THE Federal Government must step in to stop excessive fees chewing up at least $40,000 from the superannuation accounts of millions of Australians at retirement, a new study has found.
The Grattan Institute's Super Savings report found administration and investment management fees accounted for $21 billion in fees paid to superannuation funds each year.
The think tank's spokesman Jim Minifie said fees could be reduced by the government running a tender to select super funds to manage the accounts of more than nine million Australians who chose a default fund through their employer.
He said the tender process would save at least $1 billion a year in fees, or $40,000 for each account holder.
"There are too many accounts, too many funds, and too many of them incur high costs," Mr Minifie said.
"Australia has many high-performing but lean funds.
"If other funds charged what they charge, account holders could get the same performance, but pay $4 billion a year less in administration and $2 billion less in investment management.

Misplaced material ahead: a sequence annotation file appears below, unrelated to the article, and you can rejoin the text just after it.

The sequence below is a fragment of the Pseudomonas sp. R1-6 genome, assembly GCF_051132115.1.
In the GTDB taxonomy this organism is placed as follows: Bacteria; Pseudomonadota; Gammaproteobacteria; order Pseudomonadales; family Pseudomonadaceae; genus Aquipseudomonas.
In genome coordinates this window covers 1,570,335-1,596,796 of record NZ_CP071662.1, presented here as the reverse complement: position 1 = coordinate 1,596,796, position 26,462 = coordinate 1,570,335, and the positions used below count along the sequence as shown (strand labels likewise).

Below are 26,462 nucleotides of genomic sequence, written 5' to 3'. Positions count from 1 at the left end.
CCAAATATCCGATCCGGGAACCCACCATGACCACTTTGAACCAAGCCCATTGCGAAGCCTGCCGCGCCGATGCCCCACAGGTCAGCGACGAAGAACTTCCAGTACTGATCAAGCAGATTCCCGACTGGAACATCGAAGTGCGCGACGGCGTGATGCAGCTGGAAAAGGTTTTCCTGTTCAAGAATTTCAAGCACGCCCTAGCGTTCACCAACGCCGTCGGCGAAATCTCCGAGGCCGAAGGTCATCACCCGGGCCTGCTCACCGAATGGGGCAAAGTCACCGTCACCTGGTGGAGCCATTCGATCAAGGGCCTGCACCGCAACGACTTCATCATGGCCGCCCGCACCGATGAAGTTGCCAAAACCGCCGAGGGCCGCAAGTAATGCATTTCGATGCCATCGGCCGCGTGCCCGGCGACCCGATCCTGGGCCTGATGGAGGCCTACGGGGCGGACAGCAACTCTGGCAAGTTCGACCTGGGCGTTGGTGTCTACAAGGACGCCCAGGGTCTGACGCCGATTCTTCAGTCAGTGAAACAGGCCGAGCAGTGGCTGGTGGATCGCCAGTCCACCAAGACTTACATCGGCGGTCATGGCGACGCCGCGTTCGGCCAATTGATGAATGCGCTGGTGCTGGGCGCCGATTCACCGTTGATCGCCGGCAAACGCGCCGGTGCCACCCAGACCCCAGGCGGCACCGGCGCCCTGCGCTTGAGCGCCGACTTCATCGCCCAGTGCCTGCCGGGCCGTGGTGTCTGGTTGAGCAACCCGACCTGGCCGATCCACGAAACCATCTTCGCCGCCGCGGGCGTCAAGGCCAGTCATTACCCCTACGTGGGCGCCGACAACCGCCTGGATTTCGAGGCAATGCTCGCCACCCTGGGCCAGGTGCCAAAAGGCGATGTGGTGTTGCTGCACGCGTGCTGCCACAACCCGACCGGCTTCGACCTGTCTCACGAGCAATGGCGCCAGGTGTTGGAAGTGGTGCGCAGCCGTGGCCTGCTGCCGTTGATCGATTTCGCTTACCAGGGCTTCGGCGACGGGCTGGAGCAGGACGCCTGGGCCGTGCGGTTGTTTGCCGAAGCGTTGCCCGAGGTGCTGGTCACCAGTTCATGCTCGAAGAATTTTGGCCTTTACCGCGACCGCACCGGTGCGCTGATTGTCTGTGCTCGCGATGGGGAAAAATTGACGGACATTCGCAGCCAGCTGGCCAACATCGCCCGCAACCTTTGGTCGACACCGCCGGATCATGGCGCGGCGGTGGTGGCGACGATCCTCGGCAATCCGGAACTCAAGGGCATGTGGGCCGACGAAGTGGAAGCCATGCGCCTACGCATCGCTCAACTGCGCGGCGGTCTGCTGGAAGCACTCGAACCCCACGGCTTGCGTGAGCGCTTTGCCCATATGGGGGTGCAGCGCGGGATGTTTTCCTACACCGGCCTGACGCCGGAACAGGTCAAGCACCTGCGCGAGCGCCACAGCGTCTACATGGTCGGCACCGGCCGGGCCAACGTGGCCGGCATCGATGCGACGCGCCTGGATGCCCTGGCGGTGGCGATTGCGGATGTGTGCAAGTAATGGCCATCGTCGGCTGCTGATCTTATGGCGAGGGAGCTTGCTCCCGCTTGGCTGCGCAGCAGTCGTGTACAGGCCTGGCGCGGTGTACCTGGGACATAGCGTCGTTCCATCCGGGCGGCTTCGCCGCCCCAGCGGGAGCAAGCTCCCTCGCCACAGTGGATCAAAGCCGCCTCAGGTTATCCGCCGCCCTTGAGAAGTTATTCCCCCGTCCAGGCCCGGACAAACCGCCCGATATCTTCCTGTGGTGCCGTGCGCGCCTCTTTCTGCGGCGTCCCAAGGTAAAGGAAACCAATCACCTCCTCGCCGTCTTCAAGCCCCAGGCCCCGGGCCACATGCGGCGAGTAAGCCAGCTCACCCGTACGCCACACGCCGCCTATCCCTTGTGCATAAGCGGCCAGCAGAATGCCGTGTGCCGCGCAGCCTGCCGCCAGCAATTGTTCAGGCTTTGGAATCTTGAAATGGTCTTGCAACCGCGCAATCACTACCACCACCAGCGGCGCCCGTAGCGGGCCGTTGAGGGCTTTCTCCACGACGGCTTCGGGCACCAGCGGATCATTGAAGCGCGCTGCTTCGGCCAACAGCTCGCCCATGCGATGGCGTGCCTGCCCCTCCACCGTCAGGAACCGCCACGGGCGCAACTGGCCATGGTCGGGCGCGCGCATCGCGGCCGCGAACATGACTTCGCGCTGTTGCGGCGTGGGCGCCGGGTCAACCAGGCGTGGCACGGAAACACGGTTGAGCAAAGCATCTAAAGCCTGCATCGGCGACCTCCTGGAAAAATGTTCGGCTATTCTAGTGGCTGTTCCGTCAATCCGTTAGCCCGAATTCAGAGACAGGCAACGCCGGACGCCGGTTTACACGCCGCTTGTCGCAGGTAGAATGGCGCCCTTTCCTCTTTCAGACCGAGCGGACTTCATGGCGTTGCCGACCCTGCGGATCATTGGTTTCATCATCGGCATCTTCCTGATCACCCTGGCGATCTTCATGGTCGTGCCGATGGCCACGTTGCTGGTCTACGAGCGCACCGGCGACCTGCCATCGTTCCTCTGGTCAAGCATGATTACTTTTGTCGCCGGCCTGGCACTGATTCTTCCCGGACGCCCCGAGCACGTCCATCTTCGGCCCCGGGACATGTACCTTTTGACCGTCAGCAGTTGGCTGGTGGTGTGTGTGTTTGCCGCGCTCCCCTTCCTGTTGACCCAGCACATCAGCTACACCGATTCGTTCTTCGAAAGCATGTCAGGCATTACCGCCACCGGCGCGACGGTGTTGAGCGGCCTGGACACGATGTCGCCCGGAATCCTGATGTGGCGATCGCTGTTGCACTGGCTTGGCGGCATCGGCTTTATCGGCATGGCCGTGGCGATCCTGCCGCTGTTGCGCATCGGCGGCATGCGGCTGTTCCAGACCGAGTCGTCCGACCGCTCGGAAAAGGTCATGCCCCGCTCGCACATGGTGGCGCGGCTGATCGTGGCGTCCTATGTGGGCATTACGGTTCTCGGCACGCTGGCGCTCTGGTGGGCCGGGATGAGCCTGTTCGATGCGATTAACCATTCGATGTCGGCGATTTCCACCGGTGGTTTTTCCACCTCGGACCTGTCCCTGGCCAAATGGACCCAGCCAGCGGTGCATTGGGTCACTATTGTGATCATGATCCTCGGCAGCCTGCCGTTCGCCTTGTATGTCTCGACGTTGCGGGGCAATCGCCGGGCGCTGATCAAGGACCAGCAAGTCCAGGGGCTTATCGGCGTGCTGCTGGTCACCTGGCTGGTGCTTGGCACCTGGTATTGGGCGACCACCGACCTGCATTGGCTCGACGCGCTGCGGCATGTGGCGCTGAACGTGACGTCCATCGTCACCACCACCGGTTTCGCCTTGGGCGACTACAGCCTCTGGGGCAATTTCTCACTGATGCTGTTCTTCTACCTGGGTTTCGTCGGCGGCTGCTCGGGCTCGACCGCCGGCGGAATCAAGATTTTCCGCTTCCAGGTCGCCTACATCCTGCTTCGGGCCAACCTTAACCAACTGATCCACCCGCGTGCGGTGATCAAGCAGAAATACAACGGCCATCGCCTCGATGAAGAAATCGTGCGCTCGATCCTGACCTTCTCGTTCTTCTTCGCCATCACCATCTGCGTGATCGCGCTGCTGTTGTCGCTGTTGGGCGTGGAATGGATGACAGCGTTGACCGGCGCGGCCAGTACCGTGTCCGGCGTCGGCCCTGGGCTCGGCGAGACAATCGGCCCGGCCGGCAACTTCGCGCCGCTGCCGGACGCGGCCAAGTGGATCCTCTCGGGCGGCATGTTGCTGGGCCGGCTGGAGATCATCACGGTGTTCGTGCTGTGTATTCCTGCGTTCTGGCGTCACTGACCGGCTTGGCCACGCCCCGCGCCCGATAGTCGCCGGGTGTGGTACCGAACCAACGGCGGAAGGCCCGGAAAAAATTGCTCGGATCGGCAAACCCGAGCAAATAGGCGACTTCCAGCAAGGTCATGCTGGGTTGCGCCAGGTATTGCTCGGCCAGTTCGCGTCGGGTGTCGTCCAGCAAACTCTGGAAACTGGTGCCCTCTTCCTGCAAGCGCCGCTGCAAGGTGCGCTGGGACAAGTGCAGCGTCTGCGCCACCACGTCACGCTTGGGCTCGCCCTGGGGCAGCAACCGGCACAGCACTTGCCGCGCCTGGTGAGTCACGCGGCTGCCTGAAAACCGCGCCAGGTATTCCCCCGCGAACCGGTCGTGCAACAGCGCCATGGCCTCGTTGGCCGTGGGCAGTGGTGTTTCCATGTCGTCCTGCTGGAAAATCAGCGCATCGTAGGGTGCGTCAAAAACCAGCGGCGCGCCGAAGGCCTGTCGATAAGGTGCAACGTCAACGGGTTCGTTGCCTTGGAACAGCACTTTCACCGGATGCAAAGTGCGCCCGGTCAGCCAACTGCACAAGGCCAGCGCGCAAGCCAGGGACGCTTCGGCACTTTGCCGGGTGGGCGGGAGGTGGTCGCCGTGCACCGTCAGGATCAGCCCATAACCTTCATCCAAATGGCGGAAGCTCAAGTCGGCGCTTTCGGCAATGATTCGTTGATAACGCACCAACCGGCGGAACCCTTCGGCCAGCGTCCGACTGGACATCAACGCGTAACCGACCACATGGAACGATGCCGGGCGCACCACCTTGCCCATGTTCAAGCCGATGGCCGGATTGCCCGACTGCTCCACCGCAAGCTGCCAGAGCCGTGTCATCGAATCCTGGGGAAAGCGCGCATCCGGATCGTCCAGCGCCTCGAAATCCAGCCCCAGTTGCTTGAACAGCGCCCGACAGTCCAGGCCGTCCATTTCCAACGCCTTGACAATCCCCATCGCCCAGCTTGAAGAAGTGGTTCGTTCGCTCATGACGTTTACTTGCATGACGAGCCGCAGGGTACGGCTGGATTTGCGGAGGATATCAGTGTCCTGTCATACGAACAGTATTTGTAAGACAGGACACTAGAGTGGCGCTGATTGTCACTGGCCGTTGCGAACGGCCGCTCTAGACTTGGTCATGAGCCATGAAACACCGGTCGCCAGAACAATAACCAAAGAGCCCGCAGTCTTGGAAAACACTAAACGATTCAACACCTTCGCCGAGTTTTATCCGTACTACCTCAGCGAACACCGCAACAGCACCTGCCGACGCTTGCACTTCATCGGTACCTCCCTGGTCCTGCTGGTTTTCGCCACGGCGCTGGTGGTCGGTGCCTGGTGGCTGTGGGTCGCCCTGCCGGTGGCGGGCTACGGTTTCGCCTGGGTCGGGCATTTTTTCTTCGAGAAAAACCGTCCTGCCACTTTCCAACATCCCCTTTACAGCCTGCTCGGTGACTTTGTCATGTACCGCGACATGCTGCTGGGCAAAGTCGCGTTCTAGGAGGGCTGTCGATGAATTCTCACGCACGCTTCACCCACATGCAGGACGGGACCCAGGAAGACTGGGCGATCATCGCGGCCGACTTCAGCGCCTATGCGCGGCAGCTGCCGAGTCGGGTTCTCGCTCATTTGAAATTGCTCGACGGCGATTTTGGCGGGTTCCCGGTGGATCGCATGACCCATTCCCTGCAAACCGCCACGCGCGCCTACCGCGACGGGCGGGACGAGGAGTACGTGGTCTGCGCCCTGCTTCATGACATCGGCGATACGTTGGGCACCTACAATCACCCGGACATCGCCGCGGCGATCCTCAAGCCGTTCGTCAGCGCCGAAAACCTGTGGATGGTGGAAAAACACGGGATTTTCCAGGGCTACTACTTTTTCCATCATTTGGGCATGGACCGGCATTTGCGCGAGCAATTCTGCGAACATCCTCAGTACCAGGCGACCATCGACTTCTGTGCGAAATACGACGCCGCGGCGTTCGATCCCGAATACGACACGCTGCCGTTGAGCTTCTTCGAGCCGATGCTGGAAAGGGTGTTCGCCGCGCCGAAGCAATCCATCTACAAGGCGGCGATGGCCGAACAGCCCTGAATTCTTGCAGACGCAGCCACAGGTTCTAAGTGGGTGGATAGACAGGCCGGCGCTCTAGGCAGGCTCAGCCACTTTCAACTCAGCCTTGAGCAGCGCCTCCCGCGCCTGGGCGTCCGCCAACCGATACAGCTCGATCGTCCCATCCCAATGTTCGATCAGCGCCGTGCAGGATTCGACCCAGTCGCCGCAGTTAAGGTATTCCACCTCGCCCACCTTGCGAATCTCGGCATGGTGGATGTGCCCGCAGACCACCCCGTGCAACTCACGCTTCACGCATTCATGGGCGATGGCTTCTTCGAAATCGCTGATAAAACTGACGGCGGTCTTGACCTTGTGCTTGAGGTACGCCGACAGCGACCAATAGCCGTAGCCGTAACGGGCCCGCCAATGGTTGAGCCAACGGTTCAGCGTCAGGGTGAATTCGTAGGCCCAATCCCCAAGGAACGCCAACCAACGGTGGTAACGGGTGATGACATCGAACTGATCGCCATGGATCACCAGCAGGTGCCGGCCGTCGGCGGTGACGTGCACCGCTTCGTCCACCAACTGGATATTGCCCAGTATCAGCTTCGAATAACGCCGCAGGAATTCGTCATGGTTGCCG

"These are numbers big enough to make the difference between sausages and steak in retirement."
Industry Super Australia CEO David Whitely backed the proposed move to a merit-based selection process.
"The Grattan report further isolates bank-owned super funds in their opposition to a merit-based selection process," he said.
"They are lobbying the government to remove consumer protections for people who do not choose their own super fund, last year applying to the Federal Court to stop the safety net selection process being run by the Fair Work Commission." \
Update your news preferences and get the latest news delivered to your inbox.